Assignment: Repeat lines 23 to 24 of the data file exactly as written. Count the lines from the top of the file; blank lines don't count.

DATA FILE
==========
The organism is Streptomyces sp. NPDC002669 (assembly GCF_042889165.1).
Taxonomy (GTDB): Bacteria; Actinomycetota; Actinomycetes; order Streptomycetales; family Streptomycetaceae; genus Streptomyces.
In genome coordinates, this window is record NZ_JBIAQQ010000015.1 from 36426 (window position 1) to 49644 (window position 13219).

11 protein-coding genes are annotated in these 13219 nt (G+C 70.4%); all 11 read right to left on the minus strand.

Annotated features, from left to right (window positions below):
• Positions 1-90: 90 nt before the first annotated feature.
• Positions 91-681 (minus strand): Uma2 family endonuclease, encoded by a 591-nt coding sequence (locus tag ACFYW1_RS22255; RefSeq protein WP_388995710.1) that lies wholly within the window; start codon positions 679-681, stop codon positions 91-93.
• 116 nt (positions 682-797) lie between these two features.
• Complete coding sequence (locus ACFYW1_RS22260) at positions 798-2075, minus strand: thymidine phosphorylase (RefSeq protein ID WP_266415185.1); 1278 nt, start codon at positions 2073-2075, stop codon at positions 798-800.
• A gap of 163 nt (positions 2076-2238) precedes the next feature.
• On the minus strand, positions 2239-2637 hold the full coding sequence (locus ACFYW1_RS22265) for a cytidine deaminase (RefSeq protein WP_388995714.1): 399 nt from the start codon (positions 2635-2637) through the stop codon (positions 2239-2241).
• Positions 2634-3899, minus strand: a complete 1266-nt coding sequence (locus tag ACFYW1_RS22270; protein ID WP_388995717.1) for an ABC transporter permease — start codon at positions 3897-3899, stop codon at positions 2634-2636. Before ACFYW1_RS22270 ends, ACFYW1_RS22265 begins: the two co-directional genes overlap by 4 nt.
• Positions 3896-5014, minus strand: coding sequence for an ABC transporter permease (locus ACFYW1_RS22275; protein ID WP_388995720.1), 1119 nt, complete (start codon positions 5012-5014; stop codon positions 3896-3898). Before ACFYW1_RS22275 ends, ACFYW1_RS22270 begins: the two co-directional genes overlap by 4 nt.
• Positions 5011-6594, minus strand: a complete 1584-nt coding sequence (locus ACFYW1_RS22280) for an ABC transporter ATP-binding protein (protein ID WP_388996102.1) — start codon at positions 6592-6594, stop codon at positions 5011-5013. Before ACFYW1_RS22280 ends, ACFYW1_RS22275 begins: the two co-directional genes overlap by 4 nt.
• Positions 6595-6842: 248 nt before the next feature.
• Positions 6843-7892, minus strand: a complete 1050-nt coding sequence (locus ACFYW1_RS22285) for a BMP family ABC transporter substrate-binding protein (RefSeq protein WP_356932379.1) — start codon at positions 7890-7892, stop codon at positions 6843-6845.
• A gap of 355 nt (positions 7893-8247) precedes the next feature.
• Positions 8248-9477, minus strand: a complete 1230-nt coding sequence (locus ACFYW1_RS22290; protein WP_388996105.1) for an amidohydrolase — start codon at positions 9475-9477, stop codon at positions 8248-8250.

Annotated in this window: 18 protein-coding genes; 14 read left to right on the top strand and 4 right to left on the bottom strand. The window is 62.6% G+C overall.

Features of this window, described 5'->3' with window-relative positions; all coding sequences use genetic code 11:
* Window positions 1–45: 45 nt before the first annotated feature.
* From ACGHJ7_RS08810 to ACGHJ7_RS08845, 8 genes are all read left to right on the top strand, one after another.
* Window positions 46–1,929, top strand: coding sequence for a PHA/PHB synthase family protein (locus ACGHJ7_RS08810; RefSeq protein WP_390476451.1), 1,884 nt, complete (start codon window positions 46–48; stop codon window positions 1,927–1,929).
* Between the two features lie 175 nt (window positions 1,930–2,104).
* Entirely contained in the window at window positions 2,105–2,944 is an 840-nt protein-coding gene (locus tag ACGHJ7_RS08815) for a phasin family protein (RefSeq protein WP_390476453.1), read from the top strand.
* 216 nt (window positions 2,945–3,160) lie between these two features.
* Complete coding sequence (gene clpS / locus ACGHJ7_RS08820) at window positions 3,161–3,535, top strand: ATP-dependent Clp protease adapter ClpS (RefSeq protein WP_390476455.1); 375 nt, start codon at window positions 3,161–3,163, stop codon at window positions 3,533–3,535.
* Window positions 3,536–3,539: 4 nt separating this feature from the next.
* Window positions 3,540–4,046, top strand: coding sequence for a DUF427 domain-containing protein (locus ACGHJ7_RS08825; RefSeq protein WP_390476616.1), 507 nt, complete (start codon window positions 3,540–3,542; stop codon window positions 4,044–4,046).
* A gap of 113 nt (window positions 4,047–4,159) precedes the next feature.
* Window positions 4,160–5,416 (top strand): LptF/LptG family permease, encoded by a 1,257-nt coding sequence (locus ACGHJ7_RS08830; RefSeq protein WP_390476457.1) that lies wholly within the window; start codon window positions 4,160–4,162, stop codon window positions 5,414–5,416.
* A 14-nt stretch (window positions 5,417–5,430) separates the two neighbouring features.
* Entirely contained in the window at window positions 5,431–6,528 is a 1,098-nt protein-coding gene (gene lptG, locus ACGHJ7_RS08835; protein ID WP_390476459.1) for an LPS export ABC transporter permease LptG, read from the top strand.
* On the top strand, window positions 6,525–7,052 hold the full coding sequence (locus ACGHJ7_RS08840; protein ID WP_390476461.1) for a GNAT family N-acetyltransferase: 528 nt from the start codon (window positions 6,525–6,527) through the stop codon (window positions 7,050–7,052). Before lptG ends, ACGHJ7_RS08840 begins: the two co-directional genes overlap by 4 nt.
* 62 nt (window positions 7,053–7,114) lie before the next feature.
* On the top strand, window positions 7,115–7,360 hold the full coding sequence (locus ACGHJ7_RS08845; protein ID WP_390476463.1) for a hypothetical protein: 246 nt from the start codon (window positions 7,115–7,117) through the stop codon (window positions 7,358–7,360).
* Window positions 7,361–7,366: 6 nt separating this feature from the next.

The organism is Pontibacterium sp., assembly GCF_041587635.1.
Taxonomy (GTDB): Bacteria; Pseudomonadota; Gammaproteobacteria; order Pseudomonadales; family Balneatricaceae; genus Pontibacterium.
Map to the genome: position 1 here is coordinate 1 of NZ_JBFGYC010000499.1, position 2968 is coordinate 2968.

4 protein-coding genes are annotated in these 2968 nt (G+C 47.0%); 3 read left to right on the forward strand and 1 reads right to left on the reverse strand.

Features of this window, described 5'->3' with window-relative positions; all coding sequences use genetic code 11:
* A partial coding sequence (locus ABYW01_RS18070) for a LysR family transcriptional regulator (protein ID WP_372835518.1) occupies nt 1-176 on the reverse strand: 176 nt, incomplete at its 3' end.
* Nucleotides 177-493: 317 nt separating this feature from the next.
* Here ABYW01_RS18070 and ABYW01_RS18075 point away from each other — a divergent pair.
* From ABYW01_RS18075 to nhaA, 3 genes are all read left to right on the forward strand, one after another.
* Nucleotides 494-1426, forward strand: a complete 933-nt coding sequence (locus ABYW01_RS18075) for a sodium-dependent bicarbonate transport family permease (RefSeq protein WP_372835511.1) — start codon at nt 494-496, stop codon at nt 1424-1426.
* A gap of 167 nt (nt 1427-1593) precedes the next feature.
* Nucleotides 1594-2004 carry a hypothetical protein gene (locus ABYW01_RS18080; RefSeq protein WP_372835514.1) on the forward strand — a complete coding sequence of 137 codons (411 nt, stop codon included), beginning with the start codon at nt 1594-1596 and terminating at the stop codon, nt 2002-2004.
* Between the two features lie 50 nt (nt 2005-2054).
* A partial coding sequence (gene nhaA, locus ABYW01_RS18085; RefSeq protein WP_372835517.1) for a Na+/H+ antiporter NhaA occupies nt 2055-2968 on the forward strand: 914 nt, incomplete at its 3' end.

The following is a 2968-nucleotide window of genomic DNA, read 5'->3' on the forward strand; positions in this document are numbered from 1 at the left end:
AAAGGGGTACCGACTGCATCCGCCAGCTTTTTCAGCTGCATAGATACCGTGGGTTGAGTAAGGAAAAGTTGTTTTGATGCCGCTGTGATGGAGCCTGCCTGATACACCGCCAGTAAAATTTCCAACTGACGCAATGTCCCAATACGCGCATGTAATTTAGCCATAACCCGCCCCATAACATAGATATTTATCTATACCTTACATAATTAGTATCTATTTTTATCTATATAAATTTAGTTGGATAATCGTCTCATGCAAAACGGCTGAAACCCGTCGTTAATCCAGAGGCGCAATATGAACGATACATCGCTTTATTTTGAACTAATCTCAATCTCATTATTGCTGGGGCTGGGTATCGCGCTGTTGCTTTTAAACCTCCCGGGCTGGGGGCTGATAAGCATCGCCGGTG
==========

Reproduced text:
* Window positions 46–1,929, top strand: coding sequence for a PHA/PHB synthase family protein (locus ACGHJ7_RS08810; RefSeq protein WP_390476451.1), 1,884 nt, complete (start codon window positions 46–48; stop codon window positions 1,927–1,929).
* Between the two features lie 175 nt (window positions 1,930–2,104).